A Caltech Library Service

The politics and economics of Europe’s comparative advantage in violence

Hoffman, Philip T. (2008) The politics and economics of Europe’s comparative advantage in violence. GPIH Working Paper, 13. Institute of Governmental Affairs, UC Davis , Davis, CA.

[img] PDF (December 2008) - Accepted Version
See Usage Policy.


Use this Persistent URL to link to this item:


By the eighteenth century, Europeans dominated the military technology of gunpowder weapons. Their dominance was surprising, because the technology had originated in China and had been used with expertise in East and South Asia and the Ottoman Empire. Historians have often invoked competition to account for the Europeans’ military prowess, but competition cannot explain why they forged ahead in developing this technology. The answer lies in the peculiar form that military competition took in western Europe: it was a tournament that induced European rulers to invest heavily in improving the technology of gunpowder weapons. Political incentives and military conditions kept such a tournament from developing in China, Japan, India, and the Ottoman Empire, and as a result rulers had much less reason to push the gunpowder technology.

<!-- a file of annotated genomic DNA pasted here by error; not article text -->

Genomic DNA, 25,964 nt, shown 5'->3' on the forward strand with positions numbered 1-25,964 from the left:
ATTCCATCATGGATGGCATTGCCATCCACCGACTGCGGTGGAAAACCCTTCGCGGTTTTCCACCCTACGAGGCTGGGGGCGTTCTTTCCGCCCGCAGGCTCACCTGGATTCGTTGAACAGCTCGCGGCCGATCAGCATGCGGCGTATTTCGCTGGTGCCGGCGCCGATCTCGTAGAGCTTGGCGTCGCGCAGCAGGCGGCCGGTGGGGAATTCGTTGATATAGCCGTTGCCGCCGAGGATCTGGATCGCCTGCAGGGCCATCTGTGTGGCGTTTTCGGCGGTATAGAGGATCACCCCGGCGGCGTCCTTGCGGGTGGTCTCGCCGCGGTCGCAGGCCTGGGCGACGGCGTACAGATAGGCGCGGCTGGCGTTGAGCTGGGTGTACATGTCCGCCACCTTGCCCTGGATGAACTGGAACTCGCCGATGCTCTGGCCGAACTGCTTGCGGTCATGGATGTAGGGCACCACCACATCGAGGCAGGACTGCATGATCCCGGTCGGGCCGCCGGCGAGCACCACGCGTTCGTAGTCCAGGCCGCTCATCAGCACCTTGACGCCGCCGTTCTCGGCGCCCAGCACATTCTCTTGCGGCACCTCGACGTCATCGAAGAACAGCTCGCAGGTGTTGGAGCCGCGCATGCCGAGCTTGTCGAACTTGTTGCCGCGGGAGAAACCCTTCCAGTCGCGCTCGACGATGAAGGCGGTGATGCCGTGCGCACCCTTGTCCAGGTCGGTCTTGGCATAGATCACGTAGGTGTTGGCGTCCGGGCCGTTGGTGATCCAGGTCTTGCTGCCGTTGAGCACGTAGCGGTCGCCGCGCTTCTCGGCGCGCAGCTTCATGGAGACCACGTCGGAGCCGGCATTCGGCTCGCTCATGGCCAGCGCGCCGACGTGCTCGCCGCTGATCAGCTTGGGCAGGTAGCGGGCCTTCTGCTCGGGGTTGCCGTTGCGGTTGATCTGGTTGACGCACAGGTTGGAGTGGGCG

Item Type:Report or Paper (Working Paper)
Related URLs:
URLURL TypeDescription paper on Global Prices and Income History Group's site
Additional Information:GPIH Working Paper No. 13, Version: December 2008. Research for this paper was supported by NSF Grant 0433358 as part of the Global Prices and Incomes Project.
Funding AgencyGrant Number
Series Name:GPIH Working Paper
Issue or Number:13
Record Number:CaltechAUTHORS:20160321-120136465
Persistent URL:
Usage Policy:No commercial reproduction, distribution, display or performance rights in this work are provided.
ID Code:65537
Deposited By: Susan Vite
Deposited On:30 Mar 2016 23:37
Last Modified:03 Oct 2019 09:48

Repository Staff Only: item control page